I feel it is my obligation as a successful, African American woman to speak up and actively engage to help find solutions to address issues where there is a lack of diversity, equity and inclusion. It is critical for me to give back to as many people as I can, regardless of their racial/ethnic background, gender identity, religion or where they come from. Throughout my career, people of all races, genders, sexual orientation, religion and from all corners of the earth have supported and guided me. I am grateful to have been blessed with people in my life who stood up for me and created space for me to grow and develop as a leader. I learned a lot about leadership by watching others. This includes the good and the bad. Bad leaders taught me how to not treat people when I became a leader. The good leaders demonstrated how to motivate and inspire even the most difficult employees to find their way. It is not always easy to be the only, the first or the outlier, but someone has to do it. Why not me and why not you?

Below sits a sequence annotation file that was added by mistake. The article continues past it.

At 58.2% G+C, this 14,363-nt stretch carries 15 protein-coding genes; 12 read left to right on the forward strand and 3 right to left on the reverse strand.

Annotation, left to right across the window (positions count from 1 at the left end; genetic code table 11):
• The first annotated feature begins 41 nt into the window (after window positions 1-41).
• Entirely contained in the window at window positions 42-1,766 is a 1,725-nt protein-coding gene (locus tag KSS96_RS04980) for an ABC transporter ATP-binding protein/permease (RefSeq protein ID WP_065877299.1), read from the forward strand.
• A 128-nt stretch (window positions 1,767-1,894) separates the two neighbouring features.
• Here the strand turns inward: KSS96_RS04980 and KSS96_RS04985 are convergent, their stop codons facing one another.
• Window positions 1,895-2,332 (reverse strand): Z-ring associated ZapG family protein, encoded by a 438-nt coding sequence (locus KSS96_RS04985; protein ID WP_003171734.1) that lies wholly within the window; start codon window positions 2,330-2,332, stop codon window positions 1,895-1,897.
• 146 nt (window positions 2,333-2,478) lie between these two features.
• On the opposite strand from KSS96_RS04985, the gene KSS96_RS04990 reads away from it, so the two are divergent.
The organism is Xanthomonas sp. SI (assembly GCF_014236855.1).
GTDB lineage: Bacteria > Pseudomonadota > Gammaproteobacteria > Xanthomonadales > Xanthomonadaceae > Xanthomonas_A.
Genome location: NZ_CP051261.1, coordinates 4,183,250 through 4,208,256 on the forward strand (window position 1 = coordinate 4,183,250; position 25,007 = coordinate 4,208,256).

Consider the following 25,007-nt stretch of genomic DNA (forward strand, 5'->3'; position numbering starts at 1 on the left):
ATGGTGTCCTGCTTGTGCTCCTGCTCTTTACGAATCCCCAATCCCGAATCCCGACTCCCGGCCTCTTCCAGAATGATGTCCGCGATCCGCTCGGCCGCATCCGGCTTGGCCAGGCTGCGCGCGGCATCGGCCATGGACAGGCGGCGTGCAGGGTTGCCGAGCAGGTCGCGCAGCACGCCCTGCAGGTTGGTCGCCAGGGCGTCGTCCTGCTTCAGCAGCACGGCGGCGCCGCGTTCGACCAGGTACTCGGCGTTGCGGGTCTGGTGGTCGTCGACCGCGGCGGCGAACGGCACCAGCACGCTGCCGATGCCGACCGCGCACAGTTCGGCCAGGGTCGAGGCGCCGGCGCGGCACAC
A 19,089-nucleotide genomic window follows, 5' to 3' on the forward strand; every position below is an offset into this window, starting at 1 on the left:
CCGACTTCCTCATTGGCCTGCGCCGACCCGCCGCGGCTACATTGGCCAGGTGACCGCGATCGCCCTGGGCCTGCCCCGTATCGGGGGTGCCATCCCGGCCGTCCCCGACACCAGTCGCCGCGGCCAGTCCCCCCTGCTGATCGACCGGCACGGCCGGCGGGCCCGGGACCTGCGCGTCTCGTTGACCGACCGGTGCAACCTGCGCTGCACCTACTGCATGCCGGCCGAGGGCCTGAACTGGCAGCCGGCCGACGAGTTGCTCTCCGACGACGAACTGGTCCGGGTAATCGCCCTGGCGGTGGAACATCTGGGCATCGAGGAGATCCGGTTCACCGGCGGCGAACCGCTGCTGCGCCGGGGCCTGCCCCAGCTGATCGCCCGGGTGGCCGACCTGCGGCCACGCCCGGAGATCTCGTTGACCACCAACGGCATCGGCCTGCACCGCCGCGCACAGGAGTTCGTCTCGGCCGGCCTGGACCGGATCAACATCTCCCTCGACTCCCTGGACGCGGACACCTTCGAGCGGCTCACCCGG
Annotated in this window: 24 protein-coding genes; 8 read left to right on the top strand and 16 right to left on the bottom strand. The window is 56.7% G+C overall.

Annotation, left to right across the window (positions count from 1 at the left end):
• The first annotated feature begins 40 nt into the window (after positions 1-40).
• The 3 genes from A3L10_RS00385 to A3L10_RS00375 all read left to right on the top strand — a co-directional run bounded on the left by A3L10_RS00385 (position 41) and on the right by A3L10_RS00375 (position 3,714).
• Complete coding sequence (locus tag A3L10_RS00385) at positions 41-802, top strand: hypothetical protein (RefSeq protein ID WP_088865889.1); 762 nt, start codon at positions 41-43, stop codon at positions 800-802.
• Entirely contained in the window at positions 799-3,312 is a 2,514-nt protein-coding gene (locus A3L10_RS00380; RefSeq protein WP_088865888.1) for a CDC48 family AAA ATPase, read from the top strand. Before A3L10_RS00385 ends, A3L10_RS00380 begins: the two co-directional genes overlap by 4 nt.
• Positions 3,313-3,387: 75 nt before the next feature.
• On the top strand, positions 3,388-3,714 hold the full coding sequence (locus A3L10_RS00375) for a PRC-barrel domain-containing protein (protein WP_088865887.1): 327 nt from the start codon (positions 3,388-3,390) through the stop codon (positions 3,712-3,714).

How far have we as a country come in regard to diversity, and how far do we still have to go before all people are treated equally regardless of their race, sex, religion, gender identity, etc.?
I think we have made some progress as a nation, but we have a long way to go. There is still a significant gap in equality and justice in this country. We are quickly becoming a more diverse nation and it presents an opportunity for us to really examine how to create a more perfect union, whereby all people in the United States of America can have the opportunity to experience life, liberty and the pursuit of happiness. Justice should be for all, regardless of the labels that are placed on us by society. We will only get to a better place if everyone can be heard, have a seat at the table, contribute to the solution and be treated with fairness and respect.